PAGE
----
• “The record indicates that the parties moved together as husband and wife to Pittsburgh. They took marital property with them and bought furniture together for their apartment. Plaintiff admits that the couple even opened a joint checking account in Pittsburgh. There is no indication that the couple opened such bank accounts or any account in Michigan. Plaintiff claims that she only took her clothing to Pittsburgh and left other personal property in Michigan. This contention seems to be contradicted by statements made to the court before this issue arose. First, defendant claimed that he was missing a briefcase. Plaintiff stated that she had searched her property brought back from Pittsburgh and the briefcase was not with it. Second, plaintiff asked the court for a monetary property settlement because, when she moved back to Detroit, she did not bring anything with her. Given these facts, it seems that plaintiff stated that she left personal property in Pittsburgh despite the fact that she brought property back to Michigan. Plaintiff never stated that this personal property consisted only of clothing until defendant raised the jurisdiction issue.”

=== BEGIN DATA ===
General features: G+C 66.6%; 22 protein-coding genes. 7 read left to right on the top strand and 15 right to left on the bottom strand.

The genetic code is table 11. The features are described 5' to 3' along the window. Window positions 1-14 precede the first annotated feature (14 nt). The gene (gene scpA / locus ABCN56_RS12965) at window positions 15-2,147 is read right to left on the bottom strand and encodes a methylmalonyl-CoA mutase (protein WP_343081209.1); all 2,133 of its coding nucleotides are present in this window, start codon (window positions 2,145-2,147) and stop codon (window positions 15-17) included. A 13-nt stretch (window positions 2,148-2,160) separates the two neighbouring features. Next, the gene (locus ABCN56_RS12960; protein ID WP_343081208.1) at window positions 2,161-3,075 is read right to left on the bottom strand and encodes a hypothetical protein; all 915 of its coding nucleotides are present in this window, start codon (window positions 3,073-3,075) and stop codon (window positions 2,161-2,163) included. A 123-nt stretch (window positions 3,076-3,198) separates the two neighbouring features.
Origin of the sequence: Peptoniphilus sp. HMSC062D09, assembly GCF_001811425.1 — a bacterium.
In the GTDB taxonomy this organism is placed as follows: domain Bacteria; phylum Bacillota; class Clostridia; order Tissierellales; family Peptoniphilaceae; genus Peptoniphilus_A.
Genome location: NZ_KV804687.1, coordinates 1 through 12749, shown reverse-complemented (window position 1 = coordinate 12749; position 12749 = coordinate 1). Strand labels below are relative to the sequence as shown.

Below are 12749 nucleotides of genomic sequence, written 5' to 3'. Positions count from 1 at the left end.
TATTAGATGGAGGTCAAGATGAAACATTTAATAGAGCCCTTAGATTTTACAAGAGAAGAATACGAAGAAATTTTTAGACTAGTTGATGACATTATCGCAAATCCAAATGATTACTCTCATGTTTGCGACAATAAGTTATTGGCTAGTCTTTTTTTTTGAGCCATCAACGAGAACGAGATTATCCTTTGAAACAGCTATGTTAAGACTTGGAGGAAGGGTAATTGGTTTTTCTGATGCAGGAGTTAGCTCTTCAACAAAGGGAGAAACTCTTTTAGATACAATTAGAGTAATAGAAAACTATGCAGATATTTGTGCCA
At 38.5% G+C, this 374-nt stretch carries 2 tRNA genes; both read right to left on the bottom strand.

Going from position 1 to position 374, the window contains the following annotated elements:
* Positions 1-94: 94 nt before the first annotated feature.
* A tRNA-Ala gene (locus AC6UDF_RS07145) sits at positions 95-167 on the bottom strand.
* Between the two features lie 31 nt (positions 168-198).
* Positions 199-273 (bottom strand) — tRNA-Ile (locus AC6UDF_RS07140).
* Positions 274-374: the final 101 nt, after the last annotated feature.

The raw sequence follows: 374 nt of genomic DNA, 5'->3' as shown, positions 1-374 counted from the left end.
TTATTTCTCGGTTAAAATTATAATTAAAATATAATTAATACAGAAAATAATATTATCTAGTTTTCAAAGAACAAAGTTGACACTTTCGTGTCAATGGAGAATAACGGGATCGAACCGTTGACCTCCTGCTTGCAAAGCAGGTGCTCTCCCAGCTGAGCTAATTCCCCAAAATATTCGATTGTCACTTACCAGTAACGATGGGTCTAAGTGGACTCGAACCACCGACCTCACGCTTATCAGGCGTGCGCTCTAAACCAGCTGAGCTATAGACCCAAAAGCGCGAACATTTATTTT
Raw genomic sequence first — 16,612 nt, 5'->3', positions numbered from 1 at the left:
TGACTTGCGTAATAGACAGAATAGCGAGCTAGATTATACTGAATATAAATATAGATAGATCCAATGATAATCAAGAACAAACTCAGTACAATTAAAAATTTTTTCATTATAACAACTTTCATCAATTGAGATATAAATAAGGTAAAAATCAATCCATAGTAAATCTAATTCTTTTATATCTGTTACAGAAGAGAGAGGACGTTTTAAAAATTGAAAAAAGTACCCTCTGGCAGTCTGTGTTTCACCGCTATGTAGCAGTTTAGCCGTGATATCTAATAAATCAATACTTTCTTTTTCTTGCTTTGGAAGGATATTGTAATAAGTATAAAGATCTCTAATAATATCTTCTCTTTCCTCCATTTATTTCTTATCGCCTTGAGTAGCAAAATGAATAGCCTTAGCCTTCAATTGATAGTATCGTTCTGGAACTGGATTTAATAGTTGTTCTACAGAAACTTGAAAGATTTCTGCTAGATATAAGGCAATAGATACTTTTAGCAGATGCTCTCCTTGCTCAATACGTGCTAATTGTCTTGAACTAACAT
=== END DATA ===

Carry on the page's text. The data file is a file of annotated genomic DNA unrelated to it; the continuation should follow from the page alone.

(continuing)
• “Plaintiff also attempts to demonstrate her intent to remain a Michigan resident by mentioning the fact that she left her car in Michigan when they moved. Plaintiff did not bring up this car until after defendant raised the jurisdictional question. There is no mention of a car in the property settlement the parties articulated on the record, and defendant argues that he never knew of plaintiff owning a car. Given the facts as they appear on the record, this does not seem to be a clear indication of intent. Plaintiff also points to a tax liability incurred during the year of her marriage when she lived in Pittsburgh. But this liability does not indicate when it occurred. It is undisputed that plaintiff returned to Michigan in December 1994. The liability could stem from the time after her return. In all, plaintiff’s evidence of residency in Michigan does not leave this court with a definite conviction that the trial court’s conclusion, that she did not meet the residency requirements of MCL 552.9(1), was erroneous. The court lacked jurisdiction to hear the case and, thus, dismissal was proper.”

The question of jurisdiction in your divorce case can make or break it.  You need a skilled family law lawyer in your corner to properly advocate your position and give you the best chance for a good outcome.  If you or a loved one has questions about any family law issue or needs legal representation, then do not hesitate to contact the experienced attorneys at Kershaw, Vititoe & Jedinak PLC for assistance today.